First Look

First Look: La Stella Cucina Verace Is the Arts District's Spot For Upscale and Authentic Italian

La Stella is the new upscale Italian spot in the Arts District.
La Stella is the new upscale Italian spot in the Arts District. Chris Wolfgang
If you’re a fan of upscale Italian, a pair of recent restaurant openings should have captured your attention. You’ve likely read of Carbone, the red-sauce Italian import from New York that might be the hottest seat in town over in the Design District. But if it is authentic Italian you seek, then La Stella Cucina Verace in the Arts District is for you.

La Stella shrewdly opened a few weeks ahead of Carbone in the space that formerly housed Flora Street Café, but it’s Carbone that has gathered the most attention, with a reservation list more jammed than Central Expressway on a Friday afternoon. Meanwhile, we were able to nab a table for two at La Stella on a Saturday night at 7:15 p.m. on just a few days’ notice.
click to enlarge Elegant oysters with caviar from La Stella. - CHRIS WOLFGANG
Elegant oysters with caviar from La Stella.
Chris Wolfgang
At the helm of La Stella is chef Luigi Iannuario, who was born and raised in Italy and whose career has spanned everywhere from private chef to Michelin-starred restaurants. “Verace” means “authentic” in Italian, and La Stella Cucina Verace interprets “verace” as “a way of life and an appreciation for good food, good wine, and the good life,” according to its marketing.

La Stella fits in with their Arts District address, with an interior steeped in bold colors, splashes of neon and modern decor. A white piano sits just inside, and live music kicked in about halfway through our visit. Servers are sharply attired in shirts, ties and La Stella branded aprons, and ours was quick to offer a bit of Iannuario’s background, as well as suggestions as we navigated the menu.
click to enlarge Plating of dishes at La Stella, like this rigatoni in an oxtail sauce, is an art form. - CHRIS WOLFGANG
Plating of dishes at La Stella, like this rigatoni in an oxtail sauce, is an art form.
Chris Wolfgang
La Stella’s menu breaks down into four sections: antipasti (appetizers), primi (pastas), secondi (entrées) and contorni (sides). Naturally, our waiter recommended two of us share a few appetizers and pastas, then settle on an entrée and sides for each. Even with reasonable portion sizes, it would be a lot of food. Instead, we opened with a half-dozen of the elegant raw oysters ($26), served chilled with a portion of caviar and a Champagne-cucumber granita, along with the daily bread service ($11 per person) that came with two types of bread, a sampling of olives and chunks of Parmesan and pecorino cheeses.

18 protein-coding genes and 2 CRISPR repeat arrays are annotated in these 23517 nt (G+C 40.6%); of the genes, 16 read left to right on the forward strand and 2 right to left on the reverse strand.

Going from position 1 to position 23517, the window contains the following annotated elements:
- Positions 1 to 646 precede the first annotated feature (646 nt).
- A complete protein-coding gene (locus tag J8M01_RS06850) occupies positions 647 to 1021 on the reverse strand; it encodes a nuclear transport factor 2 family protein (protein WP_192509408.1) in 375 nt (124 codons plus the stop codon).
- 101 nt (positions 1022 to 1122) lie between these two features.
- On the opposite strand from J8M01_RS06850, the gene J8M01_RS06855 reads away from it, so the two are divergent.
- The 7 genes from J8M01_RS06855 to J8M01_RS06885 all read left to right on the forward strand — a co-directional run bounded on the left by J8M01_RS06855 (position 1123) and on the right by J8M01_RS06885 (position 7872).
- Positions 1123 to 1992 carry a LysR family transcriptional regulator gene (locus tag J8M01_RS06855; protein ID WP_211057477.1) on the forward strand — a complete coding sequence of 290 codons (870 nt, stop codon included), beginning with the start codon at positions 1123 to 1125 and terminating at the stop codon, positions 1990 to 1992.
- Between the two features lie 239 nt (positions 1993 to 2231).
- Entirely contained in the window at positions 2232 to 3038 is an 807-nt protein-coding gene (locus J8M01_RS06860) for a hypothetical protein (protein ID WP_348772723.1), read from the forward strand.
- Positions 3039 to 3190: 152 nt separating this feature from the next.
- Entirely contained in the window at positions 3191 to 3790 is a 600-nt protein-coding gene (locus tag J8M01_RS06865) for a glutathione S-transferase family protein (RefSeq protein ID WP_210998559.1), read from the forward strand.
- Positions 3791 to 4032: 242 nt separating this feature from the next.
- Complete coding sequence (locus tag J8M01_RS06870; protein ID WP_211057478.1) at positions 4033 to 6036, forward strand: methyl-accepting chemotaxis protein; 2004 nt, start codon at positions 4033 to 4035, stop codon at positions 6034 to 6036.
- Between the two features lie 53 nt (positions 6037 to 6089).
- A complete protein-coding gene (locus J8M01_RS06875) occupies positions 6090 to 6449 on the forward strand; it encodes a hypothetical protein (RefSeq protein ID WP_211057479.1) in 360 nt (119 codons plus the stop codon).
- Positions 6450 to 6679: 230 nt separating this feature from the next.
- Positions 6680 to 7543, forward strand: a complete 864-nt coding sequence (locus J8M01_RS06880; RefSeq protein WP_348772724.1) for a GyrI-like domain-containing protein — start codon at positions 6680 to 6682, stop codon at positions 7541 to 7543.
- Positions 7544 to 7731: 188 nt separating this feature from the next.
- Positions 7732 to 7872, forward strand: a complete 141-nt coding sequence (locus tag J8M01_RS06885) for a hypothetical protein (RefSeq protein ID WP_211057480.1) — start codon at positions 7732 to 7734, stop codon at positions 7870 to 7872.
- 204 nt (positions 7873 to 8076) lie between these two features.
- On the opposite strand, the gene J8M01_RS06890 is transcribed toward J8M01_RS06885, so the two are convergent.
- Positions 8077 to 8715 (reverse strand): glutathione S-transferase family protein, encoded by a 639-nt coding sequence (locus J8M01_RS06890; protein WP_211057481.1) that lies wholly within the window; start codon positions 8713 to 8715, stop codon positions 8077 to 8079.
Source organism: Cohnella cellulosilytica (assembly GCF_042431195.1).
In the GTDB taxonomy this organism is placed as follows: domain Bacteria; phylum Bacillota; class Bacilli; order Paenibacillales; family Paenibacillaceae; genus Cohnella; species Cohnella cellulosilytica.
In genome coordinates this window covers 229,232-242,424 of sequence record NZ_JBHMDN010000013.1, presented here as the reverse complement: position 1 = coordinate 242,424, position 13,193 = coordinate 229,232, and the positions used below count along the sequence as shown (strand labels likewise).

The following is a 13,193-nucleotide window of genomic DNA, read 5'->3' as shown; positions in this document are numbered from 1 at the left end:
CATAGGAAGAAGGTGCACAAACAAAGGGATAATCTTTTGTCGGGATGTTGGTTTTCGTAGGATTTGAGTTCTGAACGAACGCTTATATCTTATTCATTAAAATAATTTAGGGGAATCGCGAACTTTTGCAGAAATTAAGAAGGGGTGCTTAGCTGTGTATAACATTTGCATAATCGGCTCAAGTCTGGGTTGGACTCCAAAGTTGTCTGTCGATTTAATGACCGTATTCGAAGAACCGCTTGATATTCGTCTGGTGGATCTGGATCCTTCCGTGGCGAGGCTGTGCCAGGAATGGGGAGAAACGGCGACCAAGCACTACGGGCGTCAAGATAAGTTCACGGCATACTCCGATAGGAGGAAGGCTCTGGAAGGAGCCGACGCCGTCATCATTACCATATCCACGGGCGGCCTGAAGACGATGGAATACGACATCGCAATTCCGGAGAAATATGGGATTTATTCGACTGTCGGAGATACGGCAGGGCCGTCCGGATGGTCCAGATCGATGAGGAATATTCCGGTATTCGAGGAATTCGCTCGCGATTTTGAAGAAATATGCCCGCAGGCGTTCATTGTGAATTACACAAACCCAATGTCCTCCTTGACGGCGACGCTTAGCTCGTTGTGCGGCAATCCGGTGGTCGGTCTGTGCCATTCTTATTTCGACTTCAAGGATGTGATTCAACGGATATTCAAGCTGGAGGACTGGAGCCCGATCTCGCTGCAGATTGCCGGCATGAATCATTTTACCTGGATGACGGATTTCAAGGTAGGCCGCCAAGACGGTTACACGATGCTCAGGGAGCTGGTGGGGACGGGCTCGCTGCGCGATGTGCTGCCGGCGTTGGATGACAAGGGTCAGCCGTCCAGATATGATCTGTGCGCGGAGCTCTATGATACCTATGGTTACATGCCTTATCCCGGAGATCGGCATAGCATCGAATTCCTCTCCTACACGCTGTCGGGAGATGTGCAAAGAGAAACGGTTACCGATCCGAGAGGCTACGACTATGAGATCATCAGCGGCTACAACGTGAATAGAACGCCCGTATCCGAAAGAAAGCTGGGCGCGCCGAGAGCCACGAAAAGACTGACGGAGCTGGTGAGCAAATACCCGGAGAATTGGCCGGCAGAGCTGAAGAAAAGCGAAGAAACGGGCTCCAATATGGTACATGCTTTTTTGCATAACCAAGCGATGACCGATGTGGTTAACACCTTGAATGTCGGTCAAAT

We stuck with a pair of pasta dishes for our main courses; La Coda ($27) was a rich oxtail tomato and white wine sauce served with rigatoni that was hearty and complex, and Genovese di Mamma ($26) that offered a Neapolitan style braised short-rib sugo. The Genovese was a solid, albeit an interesting choice, as Iannuario once told us a decade ago that short ribs were an overdone choice of the Dallas restaurant scene. Plating on all of our dishes elevated the food to near artistic levels.

By choosing pasta as our entrées, we left some room to sample La Stella’s dessert menu. There’s a delicious-sounding Nutella semifreddo and a selection of gelatos and sorbets, but we settled on the tiramisu ($15), which had a mascarpone mousse and espresso and cocoa-soaked ladyfingers, served in a chilled stainless steel martini glass, and flute of house-made limoncello ($14) to wash it down.
click to enlarge La Stella's tiramisu makes for an indulgent end to an evening meal. - CHRIS WOLFGANG
La Stella's tiramisu makes for an indulgent end to an evening meal.
Chris Wolfgang
Of course, upscale Italian dining comes with an upscale price tag, and a quick tally of the food above put our tab over $130, and that’s before sampling anything from La Stella’s impressive wine list or a cocktail from the bar. Perusing the entrées portion of the menu, the range starts with a sous-vide and charred octopus for $44, and stretches to a 28-day dry-aged 36-ounce steak Florentine for $178.

As we noted last year, the bounty of higher-end restaurants coming to Dallas isn’t new, as big ventures come with big price tags. Many of these restaurants have been in the works for years, and there’s a healthy appetite for upscale dining in Dallas. La Stella’s exquisite flavors come at an equally exquisite cost, but this is nothing new for the city, and a truly diverse dining scene such as ours allows for a variety of experiences at all price points. After all, indulgences, if you can afford them, are what makes life worth living, are they not?

La Stella Cucina Verace, 2330 Flora St., No. 130, 4:30-10 p.m. Monday-Thursday; 4:30 p.m. to 12 a.m. Friday-Saturday
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Chris Wolfgang has been a contributor to the Dallas Observer since 2015. Originally from Florida, Chris moved to Dallas in 1997 and has carried on a secret affair with the Oxford comma for over 20 years.
Contact: Chris Wolfgang